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published on June 27, 2016 - 12:11 AM
Written by The Business Journal Staff

(AP) — The former second-in-command of the nation’s largest sheriff’s department was sentenced Monday to five years in prison in a federal corruption investigation that also brought down his boss and 19 other members of the department.


Ex-Los Angeles County Undersheriff Paul Tanaka was sentenced in federal court in Los Angeles He was convicted in April of obstruction of justice and conspiracy to obstruct justice.

His attorney appealed the sentence just a couple hours after it was handed down by Judge Percy Anderson, who blasted Tanaka for his arrogance and “gross abuse of public trust.”

Tanaka was the ringleader of the department’s efforts to hide a jail inmate after deputies discovered he was an FBI informant, prosecutors said. Tanaka played a key role in sending sergeants to intimidate an FBI agent in the case and threaten to have her arrested, they said.

In recommending that Tanaka get five years in prison, they said in court filings that he was “the most culpable” of everyone in the department.

Tanaka’s attorney, H. Dean Steward, said in court records that the government distorted the facts from the beginning and again laid the blame on Tanaka’s boss, former Sheriff Lee Baca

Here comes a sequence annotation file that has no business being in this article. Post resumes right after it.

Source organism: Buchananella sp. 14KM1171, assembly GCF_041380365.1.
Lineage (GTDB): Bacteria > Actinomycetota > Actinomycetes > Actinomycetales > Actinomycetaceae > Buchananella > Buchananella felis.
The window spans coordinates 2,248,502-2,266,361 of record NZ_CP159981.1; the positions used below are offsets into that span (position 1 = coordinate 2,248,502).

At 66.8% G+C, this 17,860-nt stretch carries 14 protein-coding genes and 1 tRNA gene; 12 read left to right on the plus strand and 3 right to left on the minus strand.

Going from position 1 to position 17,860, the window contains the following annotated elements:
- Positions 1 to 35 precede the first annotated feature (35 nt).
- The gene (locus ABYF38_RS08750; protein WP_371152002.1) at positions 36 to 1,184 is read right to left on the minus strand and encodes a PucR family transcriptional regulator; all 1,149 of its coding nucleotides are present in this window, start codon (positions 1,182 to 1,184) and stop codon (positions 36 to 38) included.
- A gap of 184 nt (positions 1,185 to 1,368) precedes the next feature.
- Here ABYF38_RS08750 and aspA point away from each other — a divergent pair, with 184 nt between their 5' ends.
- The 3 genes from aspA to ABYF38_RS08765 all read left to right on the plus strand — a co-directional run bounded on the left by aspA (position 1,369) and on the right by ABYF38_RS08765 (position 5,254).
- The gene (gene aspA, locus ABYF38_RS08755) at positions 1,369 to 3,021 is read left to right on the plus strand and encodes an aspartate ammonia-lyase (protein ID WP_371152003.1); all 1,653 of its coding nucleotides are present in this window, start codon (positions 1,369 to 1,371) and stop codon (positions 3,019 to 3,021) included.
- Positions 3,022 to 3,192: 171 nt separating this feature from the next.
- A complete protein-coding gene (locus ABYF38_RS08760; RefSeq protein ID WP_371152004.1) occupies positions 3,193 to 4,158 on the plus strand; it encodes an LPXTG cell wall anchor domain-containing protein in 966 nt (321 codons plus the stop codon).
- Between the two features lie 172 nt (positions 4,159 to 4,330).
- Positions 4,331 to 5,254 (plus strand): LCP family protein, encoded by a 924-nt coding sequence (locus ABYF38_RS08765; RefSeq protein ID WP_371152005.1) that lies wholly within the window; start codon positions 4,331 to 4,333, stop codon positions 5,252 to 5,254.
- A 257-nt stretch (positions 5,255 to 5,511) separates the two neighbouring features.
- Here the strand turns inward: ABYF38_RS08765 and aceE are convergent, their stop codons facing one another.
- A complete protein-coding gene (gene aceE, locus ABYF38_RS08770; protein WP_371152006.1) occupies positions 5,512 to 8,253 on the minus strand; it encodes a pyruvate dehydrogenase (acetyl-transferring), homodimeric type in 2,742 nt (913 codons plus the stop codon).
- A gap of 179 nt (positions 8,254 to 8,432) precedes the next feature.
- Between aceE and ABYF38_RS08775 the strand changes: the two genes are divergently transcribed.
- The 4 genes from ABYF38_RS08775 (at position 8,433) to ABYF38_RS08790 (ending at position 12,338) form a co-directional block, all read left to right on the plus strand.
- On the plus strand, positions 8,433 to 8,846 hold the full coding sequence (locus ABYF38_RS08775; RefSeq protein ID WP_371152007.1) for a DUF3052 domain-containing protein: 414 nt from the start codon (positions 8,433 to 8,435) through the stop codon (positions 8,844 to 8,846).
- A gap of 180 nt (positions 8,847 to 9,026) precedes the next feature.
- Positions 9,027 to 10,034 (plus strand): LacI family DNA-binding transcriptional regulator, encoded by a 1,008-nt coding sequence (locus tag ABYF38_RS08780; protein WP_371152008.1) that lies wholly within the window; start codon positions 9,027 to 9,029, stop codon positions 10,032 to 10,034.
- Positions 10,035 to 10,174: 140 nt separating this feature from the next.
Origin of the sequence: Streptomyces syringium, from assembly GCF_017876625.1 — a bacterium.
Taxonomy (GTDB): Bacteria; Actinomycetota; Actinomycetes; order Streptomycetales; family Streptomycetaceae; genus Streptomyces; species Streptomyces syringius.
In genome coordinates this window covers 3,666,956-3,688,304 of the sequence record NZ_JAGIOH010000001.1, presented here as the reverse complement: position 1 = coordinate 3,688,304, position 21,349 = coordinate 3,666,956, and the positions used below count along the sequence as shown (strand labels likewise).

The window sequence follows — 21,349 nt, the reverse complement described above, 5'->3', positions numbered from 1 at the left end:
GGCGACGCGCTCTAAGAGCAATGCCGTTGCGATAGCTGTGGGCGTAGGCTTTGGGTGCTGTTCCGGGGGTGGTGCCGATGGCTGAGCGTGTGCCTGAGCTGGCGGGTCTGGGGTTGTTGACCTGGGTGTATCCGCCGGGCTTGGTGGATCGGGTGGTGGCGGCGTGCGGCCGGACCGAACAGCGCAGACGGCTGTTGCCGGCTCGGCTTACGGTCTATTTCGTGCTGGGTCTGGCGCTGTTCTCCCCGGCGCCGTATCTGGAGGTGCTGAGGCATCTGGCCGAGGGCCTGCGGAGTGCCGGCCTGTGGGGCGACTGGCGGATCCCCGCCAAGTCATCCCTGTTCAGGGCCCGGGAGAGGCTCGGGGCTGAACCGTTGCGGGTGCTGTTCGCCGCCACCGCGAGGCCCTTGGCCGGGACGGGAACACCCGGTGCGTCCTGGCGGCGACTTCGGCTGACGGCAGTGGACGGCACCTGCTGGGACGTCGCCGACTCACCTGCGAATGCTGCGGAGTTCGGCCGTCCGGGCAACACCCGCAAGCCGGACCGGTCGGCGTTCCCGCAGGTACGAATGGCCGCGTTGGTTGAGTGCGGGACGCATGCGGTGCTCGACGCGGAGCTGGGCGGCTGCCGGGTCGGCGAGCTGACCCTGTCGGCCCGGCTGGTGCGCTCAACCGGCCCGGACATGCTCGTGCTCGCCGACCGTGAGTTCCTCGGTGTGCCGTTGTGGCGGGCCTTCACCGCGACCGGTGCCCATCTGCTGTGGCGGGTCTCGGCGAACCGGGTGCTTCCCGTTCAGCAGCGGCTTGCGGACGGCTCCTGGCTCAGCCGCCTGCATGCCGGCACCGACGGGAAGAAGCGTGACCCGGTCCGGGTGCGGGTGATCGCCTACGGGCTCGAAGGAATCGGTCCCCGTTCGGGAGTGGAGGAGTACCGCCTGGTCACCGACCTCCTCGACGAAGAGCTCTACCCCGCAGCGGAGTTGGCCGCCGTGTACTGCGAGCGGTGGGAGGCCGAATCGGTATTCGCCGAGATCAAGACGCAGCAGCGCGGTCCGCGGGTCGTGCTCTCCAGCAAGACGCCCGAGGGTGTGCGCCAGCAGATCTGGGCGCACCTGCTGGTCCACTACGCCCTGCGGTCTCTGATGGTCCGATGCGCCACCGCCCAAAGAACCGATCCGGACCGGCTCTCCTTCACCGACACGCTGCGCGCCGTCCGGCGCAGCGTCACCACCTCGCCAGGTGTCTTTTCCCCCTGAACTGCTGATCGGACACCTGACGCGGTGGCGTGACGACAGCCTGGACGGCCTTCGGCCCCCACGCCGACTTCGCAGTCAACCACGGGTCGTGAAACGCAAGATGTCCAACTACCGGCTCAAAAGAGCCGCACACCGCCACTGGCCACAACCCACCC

Baca pleaded guilty in February to lying to investigators. He faces up to six months in prison when he’s sentenced next month.

Steward wrote that Baca was the true ringleader and called his plea agreement with the government “a sweetheart kiss of a deal.”

“Mr. Tanaka was a fearless executive in the department who fought to weed out problem deputies, not encourage them,” Steward wrote. “The only culture he fostered was excellence and he made daily efforts to accomplish it.”

Tanaka testified that Baca was angry at the FBI and choreographed efforts to hamper the federal agents. Tanaka said he was not involved.

Tanaka must begin serving his prison sentence Aug. 1.

Overall, 21 members of the sheriff’s department have been convicted of federal crimes that include beating inmates, obstructing justice, bribery and conspiracy. The convictions stem from a grand jury investigation that began in 2010 into allegations of abuse and corruption at the downtown Men’s Central Jail.

Baca had said he was out of touch with what was going on and denied knowing about efforts to stifle the probe by hiding the FBI informant.


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